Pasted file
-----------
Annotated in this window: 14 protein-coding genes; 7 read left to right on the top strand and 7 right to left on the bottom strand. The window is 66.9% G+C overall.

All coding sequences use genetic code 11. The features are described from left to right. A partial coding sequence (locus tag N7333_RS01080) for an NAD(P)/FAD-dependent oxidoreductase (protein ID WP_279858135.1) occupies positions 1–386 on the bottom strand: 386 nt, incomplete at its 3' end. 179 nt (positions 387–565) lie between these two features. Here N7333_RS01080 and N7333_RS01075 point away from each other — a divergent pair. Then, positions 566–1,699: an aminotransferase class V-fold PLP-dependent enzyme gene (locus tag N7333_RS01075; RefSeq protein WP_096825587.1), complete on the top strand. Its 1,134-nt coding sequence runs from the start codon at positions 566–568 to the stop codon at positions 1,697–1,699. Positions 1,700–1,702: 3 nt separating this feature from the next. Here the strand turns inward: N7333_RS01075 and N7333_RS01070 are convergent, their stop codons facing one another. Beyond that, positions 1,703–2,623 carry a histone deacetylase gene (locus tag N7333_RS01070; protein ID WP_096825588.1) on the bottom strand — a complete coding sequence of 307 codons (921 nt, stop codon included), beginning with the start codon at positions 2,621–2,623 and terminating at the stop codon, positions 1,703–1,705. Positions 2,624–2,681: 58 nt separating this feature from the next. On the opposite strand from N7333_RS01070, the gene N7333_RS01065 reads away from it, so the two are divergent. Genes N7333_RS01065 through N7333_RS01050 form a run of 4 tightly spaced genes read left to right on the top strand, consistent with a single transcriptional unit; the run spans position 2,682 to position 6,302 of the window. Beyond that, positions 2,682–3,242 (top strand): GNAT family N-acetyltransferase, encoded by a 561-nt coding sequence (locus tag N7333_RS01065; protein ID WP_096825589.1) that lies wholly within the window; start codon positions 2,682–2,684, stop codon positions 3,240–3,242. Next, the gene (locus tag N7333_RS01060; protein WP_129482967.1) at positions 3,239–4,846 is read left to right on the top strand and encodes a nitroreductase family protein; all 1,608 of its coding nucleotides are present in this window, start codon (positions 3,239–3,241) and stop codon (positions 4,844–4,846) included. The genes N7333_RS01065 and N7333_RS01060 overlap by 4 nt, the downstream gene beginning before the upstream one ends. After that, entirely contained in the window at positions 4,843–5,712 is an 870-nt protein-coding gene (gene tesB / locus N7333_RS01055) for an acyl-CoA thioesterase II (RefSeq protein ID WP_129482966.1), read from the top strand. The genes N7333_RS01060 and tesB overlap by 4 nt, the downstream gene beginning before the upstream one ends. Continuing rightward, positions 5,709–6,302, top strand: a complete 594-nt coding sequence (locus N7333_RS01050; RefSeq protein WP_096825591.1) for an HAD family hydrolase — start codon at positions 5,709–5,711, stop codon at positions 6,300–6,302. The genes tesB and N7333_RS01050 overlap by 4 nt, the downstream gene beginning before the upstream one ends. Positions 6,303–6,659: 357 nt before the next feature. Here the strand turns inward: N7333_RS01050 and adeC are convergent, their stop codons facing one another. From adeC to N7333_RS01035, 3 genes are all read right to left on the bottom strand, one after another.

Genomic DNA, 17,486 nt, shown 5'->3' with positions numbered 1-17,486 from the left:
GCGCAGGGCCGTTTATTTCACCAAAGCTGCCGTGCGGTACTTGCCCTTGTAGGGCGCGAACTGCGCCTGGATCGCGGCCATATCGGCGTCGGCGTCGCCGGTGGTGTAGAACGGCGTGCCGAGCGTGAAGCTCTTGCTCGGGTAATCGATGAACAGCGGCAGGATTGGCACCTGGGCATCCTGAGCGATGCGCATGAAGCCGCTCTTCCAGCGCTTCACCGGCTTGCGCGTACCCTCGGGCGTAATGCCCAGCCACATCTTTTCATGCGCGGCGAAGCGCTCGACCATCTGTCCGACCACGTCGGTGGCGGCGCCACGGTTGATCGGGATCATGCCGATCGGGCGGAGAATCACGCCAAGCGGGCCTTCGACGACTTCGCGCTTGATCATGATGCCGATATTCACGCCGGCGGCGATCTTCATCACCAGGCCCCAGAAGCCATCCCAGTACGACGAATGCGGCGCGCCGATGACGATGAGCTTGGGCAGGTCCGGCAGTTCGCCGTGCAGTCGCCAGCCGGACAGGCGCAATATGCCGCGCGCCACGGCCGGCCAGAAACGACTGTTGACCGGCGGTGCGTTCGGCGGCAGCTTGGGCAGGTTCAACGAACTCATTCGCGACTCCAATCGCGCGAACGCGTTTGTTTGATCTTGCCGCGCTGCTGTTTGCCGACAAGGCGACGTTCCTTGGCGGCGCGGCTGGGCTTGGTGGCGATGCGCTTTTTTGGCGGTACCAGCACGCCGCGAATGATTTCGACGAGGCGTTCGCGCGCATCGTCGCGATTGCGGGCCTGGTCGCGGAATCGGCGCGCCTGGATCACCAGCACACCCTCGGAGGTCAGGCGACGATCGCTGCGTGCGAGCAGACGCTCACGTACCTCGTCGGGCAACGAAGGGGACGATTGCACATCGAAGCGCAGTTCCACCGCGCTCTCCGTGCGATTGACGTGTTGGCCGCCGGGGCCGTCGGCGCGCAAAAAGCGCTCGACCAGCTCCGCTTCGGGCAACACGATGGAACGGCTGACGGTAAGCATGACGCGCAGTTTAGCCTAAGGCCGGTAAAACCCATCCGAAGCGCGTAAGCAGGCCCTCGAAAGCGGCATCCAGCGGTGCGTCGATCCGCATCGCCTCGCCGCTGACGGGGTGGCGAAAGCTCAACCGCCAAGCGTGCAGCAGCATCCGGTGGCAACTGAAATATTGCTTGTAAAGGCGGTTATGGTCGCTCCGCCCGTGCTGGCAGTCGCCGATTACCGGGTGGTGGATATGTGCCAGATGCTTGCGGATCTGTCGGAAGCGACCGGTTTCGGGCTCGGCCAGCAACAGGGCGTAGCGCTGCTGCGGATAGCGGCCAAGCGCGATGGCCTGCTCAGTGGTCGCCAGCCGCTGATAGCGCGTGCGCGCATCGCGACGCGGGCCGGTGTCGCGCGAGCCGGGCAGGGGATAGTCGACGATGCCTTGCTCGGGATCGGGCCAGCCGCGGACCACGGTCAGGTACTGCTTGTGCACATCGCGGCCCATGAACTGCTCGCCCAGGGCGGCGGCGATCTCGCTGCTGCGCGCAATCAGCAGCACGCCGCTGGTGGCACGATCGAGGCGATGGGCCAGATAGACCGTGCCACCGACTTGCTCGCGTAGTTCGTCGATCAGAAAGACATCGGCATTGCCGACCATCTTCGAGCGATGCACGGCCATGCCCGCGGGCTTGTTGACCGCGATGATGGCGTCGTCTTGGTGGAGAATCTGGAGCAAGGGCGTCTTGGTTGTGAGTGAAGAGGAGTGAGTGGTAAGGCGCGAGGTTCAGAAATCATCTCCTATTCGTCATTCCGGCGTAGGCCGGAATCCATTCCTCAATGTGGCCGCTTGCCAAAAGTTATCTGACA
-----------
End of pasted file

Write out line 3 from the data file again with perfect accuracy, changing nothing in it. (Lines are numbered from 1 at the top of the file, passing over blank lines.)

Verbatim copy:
Genomic DNA, 17,486 nt, shown 5'->3' with positions numbered 1-17,486 from the left: